19. It is an excellent place to talk about physics. You did not do that. What is scary to me is that you might think that you did.
  20. At this level it is all interesting. I am an analyst.
  21. How about a field trip, maybe including some camping, in the mountains nearest you ? That should provide an opportunity to locate, identify, and observe several species. You might also consider tidal pools on the beach.
  22. This is all completely irrelevant. Like any other creative research scientist Einstein entertained many ideas. What counts is the final product, not the many avenues investigated as part of his research program. That final product is general relativity. You continue to exhibit lack of understanding of that theory and you continue to argue against a sraw man. BTW Einstein also opined that time is probably, at the most fundamental level, statistical in nature. He was unable to turn that into a useful theory. Einstein is so often quoted and misquoted that, much like the Bible, you can find an Einstein quote to support almost anything. "Isn’t all of philosophy as if written in honey ? Something may appear clear at first, but when one looks again it has disappeared. Only the pap remains." – Albert Einstein And my personal favorite: "I have reached an age when, if someone tells me to wear socks, I don’t have to." – Albert Einstein Pointing out gross lack of understanding of the subject matter is hardly an attack on you. It is an attack on your arguments. It is a logical necessity since you argue against aspects of the general theory of relativity that exist nowhere other than in your own mind. You have just provided clear evidence of the fact that you argue against a straw man. You don't understand that you don't understand. You refuse to put forth the effort to understand what the theory actually says. This makes logical dialogue essentially impossible.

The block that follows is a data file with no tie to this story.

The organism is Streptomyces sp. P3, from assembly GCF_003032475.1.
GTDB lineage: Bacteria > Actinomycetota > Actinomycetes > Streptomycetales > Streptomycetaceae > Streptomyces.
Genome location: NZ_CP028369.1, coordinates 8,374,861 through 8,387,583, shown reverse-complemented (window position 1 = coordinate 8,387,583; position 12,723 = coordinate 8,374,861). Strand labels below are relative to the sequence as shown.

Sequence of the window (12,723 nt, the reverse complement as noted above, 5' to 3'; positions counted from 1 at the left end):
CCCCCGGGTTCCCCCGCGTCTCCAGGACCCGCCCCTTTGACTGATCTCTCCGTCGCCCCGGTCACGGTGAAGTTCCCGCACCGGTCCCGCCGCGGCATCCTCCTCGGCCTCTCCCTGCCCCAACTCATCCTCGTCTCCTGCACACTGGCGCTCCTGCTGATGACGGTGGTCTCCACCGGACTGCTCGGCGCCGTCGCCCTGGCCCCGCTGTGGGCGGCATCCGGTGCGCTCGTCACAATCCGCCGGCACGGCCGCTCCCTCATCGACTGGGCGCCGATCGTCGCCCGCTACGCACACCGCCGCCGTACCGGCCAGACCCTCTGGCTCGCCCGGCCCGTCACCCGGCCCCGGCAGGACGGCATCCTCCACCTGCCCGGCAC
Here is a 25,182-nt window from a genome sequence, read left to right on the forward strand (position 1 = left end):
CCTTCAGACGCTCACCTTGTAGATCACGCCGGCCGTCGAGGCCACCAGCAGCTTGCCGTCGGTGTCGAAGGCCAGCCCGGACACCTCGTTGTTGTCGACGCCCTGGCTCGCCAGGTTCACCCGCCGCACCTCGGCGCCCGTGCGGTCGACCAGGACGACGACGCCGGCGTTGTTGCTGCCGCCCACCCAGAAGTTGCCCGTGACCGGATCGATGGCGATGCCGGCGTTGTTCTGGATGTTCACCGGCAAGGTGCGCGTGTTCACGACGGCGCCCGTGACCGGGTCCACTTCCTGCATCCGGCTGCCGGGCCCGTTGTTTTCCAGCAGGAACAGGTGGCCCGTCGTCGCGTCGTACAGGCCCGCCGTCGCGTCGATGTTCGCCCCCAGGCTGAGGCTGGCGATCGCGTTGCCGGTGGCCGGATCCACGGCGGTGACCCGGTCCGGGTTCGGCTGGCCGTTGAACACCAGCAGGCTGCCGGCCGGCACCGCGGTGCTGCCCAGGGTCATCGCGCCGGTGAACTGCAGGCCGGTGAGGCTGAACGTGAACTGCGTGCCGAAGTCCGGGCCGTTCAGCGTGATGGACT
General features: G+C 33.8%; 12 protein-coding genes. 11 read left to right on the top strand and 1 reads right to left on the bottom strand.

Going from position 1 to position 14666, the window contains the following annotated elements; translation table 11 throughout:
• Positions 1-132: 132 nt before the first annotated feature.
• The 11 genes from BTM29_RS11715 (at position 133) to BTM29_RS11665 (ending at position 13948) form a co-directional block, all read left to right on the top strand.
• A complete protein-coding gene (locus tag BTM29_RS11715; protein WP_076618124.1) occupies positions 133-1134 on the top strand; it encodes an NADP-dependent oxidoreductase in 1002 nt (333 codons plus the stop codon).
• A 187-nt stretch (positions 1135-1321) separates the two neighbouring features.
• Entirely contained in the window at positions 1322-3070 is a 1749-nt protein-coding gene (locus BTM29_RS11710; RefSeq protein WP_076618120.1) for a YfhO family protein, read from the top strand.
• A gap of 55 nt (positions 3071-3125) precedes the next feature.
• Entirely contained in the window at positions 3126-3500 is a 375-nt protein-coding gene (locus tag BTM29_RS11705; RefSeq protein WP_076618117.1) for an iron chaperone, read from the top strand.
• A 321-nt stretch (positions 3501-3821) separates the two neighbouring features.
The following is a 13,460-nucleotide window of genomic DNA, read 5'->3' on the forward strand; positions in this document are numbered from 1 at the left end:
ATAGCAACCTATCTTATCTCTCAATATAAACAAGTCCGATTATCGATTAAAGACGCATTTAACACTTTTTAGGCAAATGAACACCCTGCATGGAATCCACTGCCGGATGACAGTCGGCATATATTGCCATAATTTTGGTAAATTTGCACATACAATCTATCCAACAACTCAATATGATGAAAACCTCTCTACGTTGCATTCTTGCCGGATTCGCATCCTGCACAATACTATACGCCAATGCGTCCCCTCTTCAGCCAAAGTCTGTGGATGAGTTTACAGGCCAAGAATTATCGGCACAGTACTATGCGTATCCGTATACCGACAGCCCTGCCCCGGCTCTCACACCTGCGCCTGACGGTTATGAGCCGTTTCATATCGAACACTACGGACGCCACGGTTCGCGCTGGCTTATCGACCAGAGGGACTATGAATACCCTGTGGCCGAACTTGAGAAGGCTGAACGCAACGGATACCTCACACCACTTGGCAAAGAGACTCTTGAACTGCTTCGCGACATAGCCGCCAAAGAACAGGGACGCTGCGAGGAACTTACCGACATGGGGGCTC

23. I hate to burst your bubble, but in terms of differential geometry a cylinder is flat. You can roll the surface isometrically onto a plane. Maybe you should regroup and learn enough mathematics to understand curvature a it. There is no simple explanation of Riemannian curvature.
  • Create New...

Important Information

We have placed cookies on your device to help make this website better. You can adjust your cookie settings, otherwise we'll assume you're okay to continue.